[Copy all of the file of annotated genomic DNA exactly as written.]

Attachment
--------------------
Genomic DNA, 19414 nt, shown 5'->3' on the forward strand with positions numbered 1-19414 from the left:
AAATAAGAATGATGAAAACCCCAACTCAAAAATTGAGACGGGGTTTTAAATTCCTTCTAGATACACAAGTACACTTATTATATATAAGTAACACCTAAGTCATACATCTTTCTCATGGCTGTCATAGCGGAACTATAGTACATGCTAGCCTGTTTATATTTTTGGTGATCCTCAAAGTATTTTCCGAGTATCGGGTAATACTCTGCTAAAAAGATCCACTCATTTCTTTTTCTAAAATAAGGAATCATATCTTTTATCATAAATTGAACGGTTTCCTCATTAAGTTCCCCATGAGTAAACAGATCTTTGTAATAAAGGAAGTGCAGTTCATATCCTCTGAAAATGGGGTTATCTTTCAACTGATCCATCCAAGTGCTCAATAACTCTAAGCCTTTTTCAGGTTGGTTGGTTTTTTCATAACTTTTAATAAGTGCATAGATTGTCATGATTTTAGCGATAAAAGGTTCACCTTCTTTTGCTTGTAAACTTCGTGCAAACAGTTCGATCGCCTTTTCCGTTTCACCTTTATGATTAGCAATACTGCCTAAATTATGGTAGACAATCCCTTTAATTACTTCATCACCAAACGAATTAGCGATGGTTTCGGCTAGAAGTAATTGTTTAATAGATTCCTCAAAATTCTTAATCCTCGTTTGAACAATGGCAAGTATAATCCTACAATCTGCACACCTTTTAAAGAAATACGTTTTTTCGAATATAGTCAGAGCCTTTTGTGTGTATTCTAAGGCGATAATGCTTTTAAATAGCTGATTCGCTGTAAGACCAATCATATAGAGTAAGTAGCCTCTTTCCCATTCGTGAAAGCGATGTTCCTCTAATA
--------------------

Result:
Genomic DNA, 19414 nt, shown 5'->3' on the forward strand with positions numbered 1-19414 from the left:
AAATAAGAATGATGAAAACCCCAACTCAAAAATTGAGACGGGGTTTTAAATTCCTTCTAGATACACAAGTACACTTATTATATATAAGTAACACCTAAGTCATACATCTTTCTCATGGCTGTCATAGCGGAACTATAGTACATGCTAGCCTGTTTATATTTTTGGTGATCCTCAAAGTATTTTCCGAGTATCGGGTAATACTCTGCTAAAAAGATCCACTCATTTCTTTTTCTAAAATAAGGAATCATATCTTTTATCATAAATTGAACGGTTTCCTCATTAAGTTCCCCATGAGTAAACAGATCTTTGTAATAAAGGAAGTGCAGTTCATATCCTCTGAAAATGGGGTTATCTTTCAACTGATCCATCCAAGTGCTCAATAACTCTAAGCCTTTTTCAGGTTGGTTGGTTTTTTCATAACTTTTAATAAGTGCATAGATTGTCATGATTTTAGCGATAAAAGGTTCACCTTCTTTTGCTTGTAAACTTCGTGCAAACAGTTCGATCGCCTTTTCCGTTTCACCTTTATGATTAGCAATACTGCCTAAATTATGGTAGACAATCCCTTTAATTACTTCATCACCAAACGAATTAGCGATGGTTTCGGCTAGAAGTAATTGTTTAATAGATTCCTCAAAATTCTTAATCCTCGTTTGAACAATGGCAAGTATAATCCTACAATCTGCACACCTTTTAAAGAAATACGTTTTTTCGAATATAGTCAGAGCCTTTTGTGTGTATTCTAAGGCGATAATGCTTTTAAATAGCTGATTCGCTGTAAGACCAATCATATAGAGTAAGTAGCCTCTTTCCCATTCGTGAAAGCGATGTTCCTCTAATA